Aegon uses a combination of Accounting Consolidation (method 1) and Deduction & Aggregation (method 2) for the calculation of the Solvency II group solvency. In addition, Aegon uses a Partial Internal Model (PIM) to calculate the solvency position of its EU-domiciled (re)insurance activities under Accounting Consolidation. In the table above, Aegon’s PIM is reflected in Investment & counterparty risk, Mismatch risk and Underwriting risk.

In Aegon’s Non-EEA regions, (re)insurance entities domiciled in third countries deemed (provisional) equivalent (US, Bermuda, Japan, Mexico and Brazil) the capital requirement is based on local capital requirements. For other Non-EEA (re)insurance entities domiciled in China, India and Turkey, the capital requirement is based on Solvency II. In the table above, Aegon’s Non-EEA regions, is reflected as Other capital requirement.

Aegon’s internal model was approved by the College of Supervisors as part of the Internal Model Application Process. Aegon believes a (partial) internal model is a better representation of the actual risk since this contains Company specific modelling and sensitivities as opposed to industry-wide approximations included in the standard formula methodology.

It is noted that Aegon’s Solvency II capital is subject to final interpretations of Solvency II regulations including the assumptions underlying Aegon’s factor for the loss absorbing capacity of deferred taxes in the Netherlands. New guidance from the Dutch Central Bank issued in February 2017 is under review. At December 31, 2016, the worst case tax factor of LAC-DT is assumed 75% for Aegon the Netherlands. In addition, the Group own funds do not include any contingent liability potentially arising from unit-linked products sold, issued or advised on by Aegon in the Netherlands in the past as the potential liability cannot be reliably quantified at this point.

Full details on the Aegon’s available and eligible own funds are described in section E.1 Own funds on the Aegon’s PIM SCR is described in section E.2.1 Solvency capital requirement.

 

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7    Business and performance Business

 

A. Business and performance

A.1 Business

A.1.1 Overview

Aegon N.V. is a public limited liability company with its corporate seat and head office in The Hague, the Netherlands. Aegon’s common shares are listed on stock exchanges in Amsterdam (Euronext) and New York (NYSE).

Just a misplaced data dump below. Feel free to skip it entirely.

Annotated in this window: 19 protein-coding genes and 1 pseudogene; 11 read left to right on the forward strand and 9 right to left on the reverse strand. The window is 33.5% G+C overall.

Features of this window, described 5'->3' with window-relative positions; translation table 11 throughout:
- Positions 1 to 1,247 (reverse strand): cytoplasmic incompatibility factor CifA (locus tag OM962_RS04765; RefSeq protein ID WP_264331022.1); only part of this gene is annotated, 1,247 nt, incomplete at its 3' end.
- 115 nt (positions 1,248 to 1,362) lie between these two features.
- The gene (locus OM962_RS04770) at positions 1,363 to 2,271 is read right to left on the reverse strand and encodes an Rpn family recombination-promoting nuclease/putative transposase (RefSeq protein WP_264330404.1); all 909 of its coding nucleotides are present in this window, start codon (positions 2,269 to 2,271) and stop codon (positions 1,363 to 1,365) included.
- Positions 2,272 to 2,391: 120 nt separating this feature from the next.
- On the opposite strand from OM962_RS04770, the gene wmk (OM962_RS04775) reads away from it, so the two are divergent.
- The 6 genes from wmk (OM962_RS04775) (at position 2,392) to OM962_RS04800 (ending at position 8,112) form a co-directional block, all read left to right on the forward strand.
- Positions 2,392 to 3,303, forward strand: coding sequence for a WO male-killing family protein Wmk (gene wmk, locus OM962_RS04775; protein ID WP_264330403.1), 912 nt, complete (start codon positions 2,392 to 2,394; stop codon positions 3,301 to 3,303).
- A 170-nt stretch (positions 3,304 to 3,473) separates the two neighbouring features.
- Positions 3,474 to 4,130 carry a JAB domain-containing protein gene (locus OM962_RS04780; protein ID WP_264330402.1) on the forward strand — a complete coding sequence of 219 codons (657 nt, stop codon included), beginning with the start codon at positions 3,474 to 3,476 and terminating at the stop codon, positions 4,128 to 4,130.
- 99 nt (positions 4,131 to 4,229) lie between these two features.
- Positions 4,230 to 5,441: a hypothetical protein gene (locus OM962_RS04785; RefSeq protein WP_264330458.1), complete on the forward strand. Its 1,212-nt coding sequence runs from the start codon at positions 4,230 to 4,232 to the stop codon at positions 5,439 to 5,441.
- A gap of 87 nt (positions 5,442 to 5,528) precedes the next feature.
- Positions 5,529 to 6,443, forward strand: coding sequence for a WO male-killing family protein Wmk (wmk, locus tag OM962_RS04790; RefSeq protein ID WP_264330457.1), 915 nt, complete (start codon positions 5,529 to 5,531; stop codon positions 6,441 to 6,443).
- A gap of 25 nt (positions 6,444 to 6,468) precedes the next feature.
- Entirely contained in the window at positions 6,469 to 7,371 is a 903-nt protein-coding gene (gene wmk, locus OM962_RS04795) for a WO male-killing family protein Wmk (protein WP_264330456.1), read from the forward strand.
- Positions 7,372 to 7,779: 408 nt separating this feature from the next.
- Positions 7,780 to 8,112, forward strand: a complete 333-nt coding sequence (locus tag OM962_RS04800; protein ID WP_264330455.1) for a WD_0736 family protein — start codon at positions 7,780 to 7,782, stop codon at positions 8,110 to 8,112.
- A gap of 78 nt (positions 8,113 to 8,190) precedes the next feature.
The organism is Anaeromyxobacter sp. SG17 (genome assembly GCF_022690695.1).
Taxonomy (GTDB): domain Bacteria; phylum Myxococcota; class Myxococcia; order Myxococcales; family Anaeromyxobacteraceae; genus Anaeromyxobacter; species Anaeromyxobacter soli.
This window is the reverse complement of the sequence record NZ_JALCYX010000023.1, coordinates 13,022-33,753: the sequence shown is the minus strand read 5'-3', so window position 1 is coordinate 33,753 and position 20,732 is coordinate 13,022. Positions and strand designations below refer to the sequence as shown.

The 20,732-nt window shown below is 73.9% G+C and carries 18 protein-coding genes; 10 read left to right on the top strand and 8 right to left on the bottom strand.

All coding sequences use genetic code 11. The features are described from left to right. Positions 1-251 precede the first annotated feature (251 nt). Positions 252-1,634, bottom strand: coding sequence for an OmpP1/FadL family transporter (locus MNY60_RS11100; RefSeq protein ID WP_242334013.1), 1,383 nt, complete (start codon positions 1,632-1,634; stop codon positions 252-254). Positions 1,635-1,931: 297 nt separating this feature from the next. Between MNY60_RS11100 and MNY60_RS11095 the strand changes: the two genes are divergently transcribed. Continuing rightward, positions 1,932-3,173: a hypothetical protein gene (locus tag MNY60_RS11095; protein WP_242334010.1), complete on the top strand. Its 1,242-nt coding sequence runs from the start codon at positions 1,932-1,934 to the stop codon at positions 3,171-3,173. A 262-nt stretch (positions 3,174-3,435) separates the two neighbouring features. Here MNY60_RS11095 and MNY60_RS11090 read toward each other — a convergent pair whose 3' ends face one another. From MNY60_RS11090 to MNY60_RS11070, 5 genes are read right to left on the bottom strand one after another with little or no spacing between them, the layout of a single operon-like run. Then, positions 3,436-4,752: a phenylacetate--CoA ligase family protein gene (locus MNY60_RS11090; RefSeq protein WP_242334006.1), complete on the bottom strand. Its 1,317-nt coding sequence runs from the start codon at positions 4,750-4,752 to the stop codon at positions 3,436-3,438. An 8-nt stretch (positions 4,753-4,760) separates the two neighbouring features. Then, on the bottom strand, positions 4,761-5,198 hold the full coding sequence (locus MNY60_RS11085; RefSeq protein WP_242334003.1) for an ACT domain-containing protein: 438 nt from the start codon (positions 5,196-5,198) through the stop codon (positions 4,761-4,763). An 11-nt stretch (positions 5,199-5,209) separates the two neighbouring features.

A.1.2 Regulators and auditor

The supervisory authority responsible for Solvency II group supervision on the Aegon Group and for supplementary group supervision in accordance with the EU Financial Conglomerates Directive (FCD) is:

De Nederlandsche Bank (DNB), the Dutch Central Bank

Address: Westeinde 1, 1017 ZN, Amsterdam

Telephone: +31(0)20 524 91 11

Aegon’s external auditor is PricewaterhouseCoopers Accountants N.V. The external auditor’s mandate does not cover an audit on the information disclosed in this SFCR. Their contact details are:

PricewaterhouseCoopers Accountants N.V.

Address: Thomas R. Malthusstraat 5, 1066 JR, Amsterdam

Telephone: +31 (0)88 792 00 20

A.1.3 Holders of qualifying holdings

A qualifying holding means a direct or indirect holding in an undertaking which represents 10% or more of the capital or of the voting rights or which makes it possible to exercise a significant influence over the management of that undertaking. Only Vereniging Aegon qualifies based on this definition.

Vereniging Aegon, a Dutch association located in The Hague, the Netherlands, with a special purpose to protect the broader interests of Aegon N.V. and its stakeholders. On December 31, 2016, Vereniging Aegon, Aegon’s largest shareholder, held a total of 279,236,609 common shares and 567,697,200 common shares B. Under the terms of the 1983 Merger Agreement as amended in May 2013, Vereniging Aegon has the option to acquire additional common shares B. Vereniging Aegon may exercise its call option to keep or restore its total stake to 32.6% of the voting rights, irrespective of the circumstances that caused the total shareholding to be or become lower than 32.6%. In the absence of a ‘Special Cause’ Vereniging Aegon may cast one vote for every common share it holds and one vote only for every 40 common shares B it holds. As ‘Special Cause’ qualifies the acquisition of a 15% interest in Aegon N.V., a tender offer for Aegon N.V. shares or a proposed business combination by any person or group of persons, whether individually or as a group, other than in a transaction approved by the Executive Board and the Supervisory Board. If, in its sole discretion, Vereniging Aegon determines that a Special Cause has occurred, Vereniging Aegon will notify the General Meeting of Shareholders and retain its right to exercise the full voting power of one vote per common share B for a limited period of six months. Accordingly, at December 31, 2016, the voting power of Vereniging Aegon under normal circumstances amounted to approximately 14.4%, based on the number of outstanding and voting shares (excluding issued common shares held in treasury by Aegon N.V.). In the event of a Special Cause, Vereniging Aegon’s voting rights will increase, currently to 32.6%, for up to six months.